As a piece progresses, these groupings can expand to adopt ‘foreign’ materials, or ‘infect’ other groups: the piano in La terre is cited as an example of an instrument that begins with a distinctive allegiance to the double bass, before merging with other keyboard instruments (shared instrument ‘type’), then pitched percussion (shared ‘attack’) and finally with several other groups including strings (shared process). (Loc. 6522-25)

There have been well-meaning performances of [La terre], particularly with less-adept orchestras, where the conductor has attempted to conjure up some monolithic, overall sound, to make the work somehow more than the sum of its parts. What happens on such occasions is that the individual life-processes are blotted out and degraded to the status of undifferentiated particles in some mistaken statistical process. The best performances have always been those paying undivided attention to the coherence of linear energy flow and transparency sufficient to permit the individuality of the layers to assert themselves. (Loc. 6528-32)

La terre itself is, he suggests, several compositions coexisting simultaneously; (Loc. 6543-44)

A basic premise is the accretion of simultaneous variation phases whose overlapping generates an increasingly complex ‘superpolyphony’ in which instrumental groups, pursuing particular rhythmic, articulational and pitch patterns, act as ‘überparameters’. Instrumental layering (principally wind and strings) is clearly distinguishable to begin with but less so in the middle of the piece (around page 24 of the score), before moving apart again into highly colouristic groups for the final part. (Loc. 6776-79)

Society / Social relationships / Politics

Like many composers, Ferneyhough emphasizes the quartet’s unique qualities, reflecting on its effectiveness as a ‘subtle medium for the expression of social relationships […] the old image of four civilized people talking to each other in terms that would not have been unfamiliar to philosophers of the Enlightenment.’ (Loc. 3685-87)

Using the example of Charles Ives’ Second Quartet, Ferneyhough acknowledges that the view of the quartet as a model of civilized behaviour in contemporary life is ‘somewhat absurd’; yet he maintains that it ‘is inherently imbricated with what we understand human relationships to be on a highly evolved level.’ (Loc. 3691-93)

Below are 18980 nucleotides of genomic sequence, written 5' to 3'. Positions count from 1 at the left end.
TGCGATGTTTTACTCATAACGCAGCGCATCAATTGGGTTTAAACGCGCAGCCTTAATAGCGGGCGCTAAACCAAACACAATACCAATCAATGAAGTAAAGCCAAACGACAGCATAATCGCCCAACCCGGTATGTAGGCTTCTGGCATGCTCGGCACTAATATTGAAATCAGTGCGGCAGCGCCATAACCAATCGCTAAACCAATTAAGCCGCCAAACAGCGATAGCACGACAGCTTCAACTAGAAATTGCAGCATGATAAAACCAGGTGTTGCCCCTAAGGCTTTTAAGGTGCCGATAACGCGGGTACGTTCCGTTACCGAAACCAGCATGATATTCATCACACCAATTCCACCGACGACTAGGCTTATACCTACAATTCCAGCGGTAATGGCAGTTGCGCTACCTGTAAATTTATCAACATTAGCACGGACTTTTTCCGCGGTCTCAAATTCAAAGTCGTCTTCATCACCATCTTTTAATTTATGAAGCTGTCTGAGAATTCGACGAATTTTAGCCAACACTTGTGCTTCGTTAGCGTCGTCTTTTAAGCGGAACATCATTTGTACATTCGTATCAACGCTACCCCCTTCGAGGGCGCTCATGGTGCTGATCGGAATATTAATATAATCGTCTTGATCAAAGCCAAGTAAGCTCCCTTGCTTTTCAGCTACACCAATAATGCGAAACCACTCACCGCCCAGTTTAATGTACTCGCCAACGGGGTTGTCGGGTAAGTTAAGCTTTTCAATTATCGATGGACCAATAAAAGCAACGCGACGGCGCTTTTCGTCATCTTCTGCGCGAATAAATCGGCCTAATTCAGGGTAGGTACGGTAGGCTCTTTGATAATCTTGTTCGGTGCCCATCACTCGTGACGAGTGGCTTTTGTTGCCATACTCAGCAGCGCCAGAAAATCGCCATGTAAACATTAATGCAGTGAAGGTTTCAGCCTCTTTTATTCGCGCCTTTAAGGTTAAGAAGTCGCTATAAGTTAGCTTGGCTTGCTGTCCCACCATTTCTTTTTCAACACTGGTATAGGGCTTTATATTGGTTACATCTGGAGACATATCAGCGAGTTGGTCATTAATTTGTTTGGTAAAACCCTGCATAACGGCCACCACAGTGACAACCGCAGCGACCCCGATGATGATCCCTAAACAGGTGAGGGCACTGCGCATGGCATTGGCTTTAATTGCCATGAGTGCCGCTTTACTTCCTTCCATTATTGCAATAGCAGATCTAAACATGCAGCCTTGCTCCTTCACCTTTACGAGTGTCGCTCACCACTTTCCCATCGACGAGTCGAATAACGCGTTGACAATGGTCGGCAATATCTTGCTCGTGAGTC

Ferneyhough has said that ‘I’m a very apolitical man. That’s a bit scandalous, but my art has always kept me busy. […] But when we conceive of politics in general as dealing with other people in a limited space, then works of art as such can play a sizeable role, whether in changing the awareness of particular people, or in keeping options open that can be made fruitful on a larger scale when the times are ripe.’ Ferneyhough as quoted in Meyer, “Ein Gespräch mit Brian Ferneyhough,” 62. (Loc. 4915-18)

Whilst no devotee of the belief systems themselves — the composer characterizes himself as a ‘mystique sceptique’ [skeptic mystic] — he is principally attracted to these ideas on account of their pertinence and conducibility to music-immanent innovations. (Loc. 7302-4)

Content / Ideas

This insight is invaluable. Much as he may refer to his alchemical studies of the 1970s, 7 and however obvious it might be that he has absorbed Benjamin’s ideas to a considerable degree, he places the utility of concepts for the concrete generation of musical ideas ahead of abstract philosophical principles, suggesting that his responses to texts and art forms are personal, appropriating as necessary ideas that enhance his notion of musical meaning: (Loc. 7282-85)

He is aware that conceptual transferability from one form of discourse to another is often problematic, but avoids becoming locked into the extensive philosophical debates to have arisen on this point. If anything, he sees the relationships between language, painting, philosophy and music that his work variously investigates as another form of ‘energy transfer’. (Loc. 7287-89)

For me, music is nothing if not a kernel, a nucleus, around which cultural fragments capable of mutual relativization can gather, in order that a higher (although more heterogeneous) entity may be constructed.’ (Loc. 7290-91)

Ferneyhough’s music draws on images (and permits them to arise) principally by engaging with the formal energies inherent in specific images, such as the confusing perspectival lines of Piranesi’s Carceri d’Invenzione. (Loc. 7481-82)